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Genetics. 2017 Jun;206(2):651-664. doi: 10.1534/genetics.116.199448.

The Mouse Lemur, a Genetic Model Organism for Primate Biology, Behavior, and Health.

Author information

Department of Biochemistry.
Howard Hughes Medical Institute, and.
Department of Animal Biology, Faculty of Science, University of Antananarivo, Antananarivo 101, BP 566, Madagascar, and.
School of Forestry and Wildlife Sciences and College of Veterinary Medicine, Auburn University, Alabama 36849.
Department of Comparative Medicine, Stanford University School of Medicine, California 94305.
Department of Biochemistry


Systematic genetic studies of a handful of diverse organisms over the past 50 years have transformed our understanding of biology. However, many aspects of primate biology, behavior, and disease are absent or poorly modeled in any of the current genetic model organisms including mice. We surveyed the animal kingdom to find other animals with advantages similar to mice that might better exemplify primate biology, and identified mouse lemurs (Microcebus spp.) as the outstanding candidate. Mouse lemurs are prosimian primates, roughly half the genetic distance between mice and humans. They are the smallest, fastest developing, and among the most prolific and abundant primates in the world, distributed throughout the island of Madagascar, many in separate breeding populations due to habitat destruction. Their physiology, behavior, and phylogeny have been studied for decades in laboratory colonies in Europe and in field studies in Malagasy rainforests, and a high quality reference genome sequence has recently been completed. To initiate a classical genetic approach, we developed a deep phenotyping protocol and have screened hundreds of laboratory and wild mouse lemurs for interesting phenotypes and begun mapping the underlying mutations, in collaboration with leading mouse lemur biologists. We also seek to establish a mouse lemur gene "knockout" library by sequencing the genomes of thousands of mouse lemurs to identify null alleles in most genes from the large pool of natural genetic variants. As part of this effort, we have begun a citizen science project in which students across Madagascar explore the remarkable biology around their schools, including longitudinal studies of the local mouse lemurs. We hope this work spawns a new model organism and cultivates a deep genetic understanding of primate biology and health. We also hope it establishes a new and ethical method of genetics that bridges biological, behavioral, medical, and conservation disciplines, while providing an example of how hands-on science education can help transform developing countries.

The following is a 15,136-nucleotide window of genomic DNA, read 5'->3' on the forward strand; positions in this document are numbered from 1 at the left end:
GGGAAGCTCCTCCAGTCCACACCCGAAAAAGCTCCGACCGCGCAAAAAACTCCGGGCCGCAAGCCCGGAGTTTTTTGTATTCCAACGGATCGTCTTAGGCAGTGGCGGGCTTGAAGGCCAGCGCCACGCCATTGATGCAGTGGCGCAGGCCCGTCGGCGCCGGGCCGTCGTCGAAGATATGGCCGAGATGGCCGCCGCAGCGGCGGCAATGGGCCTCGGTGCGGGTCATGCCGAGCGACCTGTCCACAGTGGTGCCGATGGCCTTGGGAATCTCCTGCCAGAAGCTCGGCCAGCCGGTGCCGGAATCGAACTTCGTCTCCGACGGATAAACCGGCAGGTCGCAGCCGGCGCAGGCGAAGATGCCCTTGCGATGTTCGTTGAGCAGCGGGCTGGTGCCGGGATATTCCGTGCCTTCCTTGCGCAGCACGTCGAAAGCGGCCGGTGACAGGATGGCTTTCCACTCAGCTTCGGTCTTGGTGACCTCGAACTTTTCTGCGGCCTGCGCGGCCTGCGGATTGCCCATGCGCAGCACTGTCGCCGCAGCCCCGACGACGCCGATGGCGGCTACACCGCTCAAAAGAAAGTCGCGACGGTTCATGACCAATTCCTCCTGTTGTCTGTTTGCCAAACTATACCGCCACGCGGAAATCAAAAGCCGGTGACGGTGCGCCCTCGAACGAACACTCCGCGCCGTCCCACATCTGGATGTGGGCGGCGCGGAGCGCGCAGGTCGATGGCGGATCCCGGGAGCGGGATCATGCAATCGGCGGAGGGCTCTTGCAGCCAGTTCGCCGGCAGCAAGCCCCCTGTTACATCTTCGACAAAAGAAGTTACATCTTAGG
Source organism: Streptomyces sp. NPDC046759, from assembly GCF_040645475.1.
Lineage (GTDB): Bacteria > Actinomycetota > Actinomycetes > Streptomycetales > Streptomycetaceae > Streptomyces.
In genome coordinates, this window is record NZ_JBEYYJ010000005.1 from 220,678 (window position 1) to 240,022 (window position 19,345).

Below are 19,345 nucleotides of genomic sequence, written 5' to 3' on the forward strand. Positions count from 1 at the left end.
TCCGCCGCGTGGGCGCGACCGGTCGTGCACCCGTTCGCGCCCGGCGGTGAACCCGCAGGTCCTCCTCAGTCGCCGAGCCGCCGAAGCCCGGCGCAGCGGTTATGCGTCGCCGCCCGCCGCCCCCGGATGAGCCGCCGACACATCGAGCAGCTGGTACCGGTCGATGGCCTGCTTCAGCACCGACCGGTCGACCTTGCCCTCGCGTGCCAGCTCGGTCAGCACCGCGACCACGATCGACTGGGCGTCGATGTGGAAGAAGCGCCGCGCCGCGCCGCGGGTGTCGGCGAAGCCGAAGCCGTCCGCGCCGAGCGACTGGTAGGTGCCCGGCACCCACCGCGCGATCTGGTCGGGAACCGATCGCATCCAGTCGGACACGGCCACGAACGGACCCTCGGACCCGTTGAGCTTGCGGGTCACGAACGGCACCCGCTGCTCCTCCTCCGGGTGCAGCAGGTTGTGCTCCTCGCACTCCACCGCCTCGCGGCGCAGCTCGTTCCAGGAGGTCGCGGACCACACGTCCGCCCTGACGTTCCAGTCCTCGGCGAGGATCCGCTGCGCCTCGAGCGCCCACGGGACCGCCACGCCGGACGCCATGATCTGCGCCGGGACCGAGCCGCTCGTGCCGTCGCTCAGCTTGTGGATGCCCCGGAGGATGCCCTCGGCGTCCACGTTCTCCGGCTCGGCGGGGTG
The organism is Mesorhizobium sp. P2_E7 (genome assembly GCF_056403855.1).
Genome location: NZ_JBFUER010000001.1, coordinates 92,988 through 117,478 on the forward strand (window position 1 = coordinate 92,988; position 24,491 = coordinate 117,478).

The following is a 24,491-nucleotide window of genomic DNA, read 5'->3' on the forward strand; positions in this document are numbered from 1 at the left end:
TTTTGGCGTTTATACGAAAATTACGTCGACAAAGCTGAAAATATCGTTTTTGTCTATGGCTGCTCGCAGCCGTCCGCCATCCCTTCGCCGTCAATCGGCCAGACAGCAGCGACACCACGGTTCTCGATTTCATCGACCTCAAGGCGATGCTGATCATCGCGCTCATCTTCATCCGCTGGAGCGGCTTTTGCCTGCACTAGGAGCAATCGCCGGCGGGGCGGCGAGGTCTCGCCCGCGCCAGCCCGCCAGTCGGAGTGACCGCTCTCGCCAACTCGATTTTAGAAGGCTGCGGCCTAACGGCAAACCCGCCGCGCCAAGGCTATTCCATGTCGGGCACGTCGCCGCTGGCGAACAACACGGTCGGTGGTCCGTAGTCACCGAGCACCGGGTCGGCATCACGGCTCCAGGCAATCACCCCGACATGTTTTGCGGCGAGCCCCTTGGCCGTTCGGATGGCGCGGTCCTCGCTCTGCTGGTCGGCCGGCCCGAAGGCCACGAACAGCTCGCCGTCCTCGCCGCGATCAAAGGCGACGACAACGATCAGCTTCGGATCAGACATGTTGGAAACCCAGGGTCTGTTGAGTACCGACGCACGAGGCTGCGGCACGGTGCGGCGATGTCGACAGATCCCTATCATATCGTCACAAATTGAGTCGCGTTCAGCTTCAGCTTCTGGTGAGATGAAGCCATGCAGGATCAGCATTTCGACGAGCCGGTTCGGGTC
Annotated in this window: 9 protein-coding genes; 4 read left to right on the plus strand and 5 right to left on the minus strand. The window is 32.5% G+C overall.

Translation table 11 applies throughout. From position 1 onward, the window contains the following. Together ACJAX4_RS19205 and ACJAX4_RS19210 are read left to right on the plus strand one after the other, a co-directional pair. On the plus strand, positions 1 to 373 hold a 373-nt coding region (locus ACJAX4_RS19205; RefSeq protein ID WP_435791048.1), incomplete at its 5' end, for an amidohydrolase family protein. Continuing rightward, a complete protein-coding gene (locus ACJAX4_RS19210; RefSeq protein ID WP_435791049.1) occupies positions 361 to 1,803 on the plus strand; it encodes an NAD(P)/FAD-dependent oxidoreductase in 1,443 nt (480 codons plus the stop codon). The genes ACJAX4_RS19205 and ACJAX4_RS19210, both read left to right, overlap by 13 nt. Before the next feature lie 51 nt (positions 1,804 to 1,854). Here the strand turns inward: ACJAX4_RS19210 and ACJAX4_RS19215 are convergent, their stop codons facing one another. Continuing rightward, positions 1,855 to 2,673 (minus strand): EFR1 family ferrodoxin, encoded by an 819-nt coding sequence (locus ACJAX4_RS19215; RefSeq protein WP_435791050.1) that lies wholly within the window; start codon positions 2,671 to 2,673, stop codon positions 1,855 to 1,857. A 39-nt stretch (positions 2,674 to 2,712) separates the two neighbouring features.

Madagascar; Microcebus; model organism; mouse lemur; primate genetics

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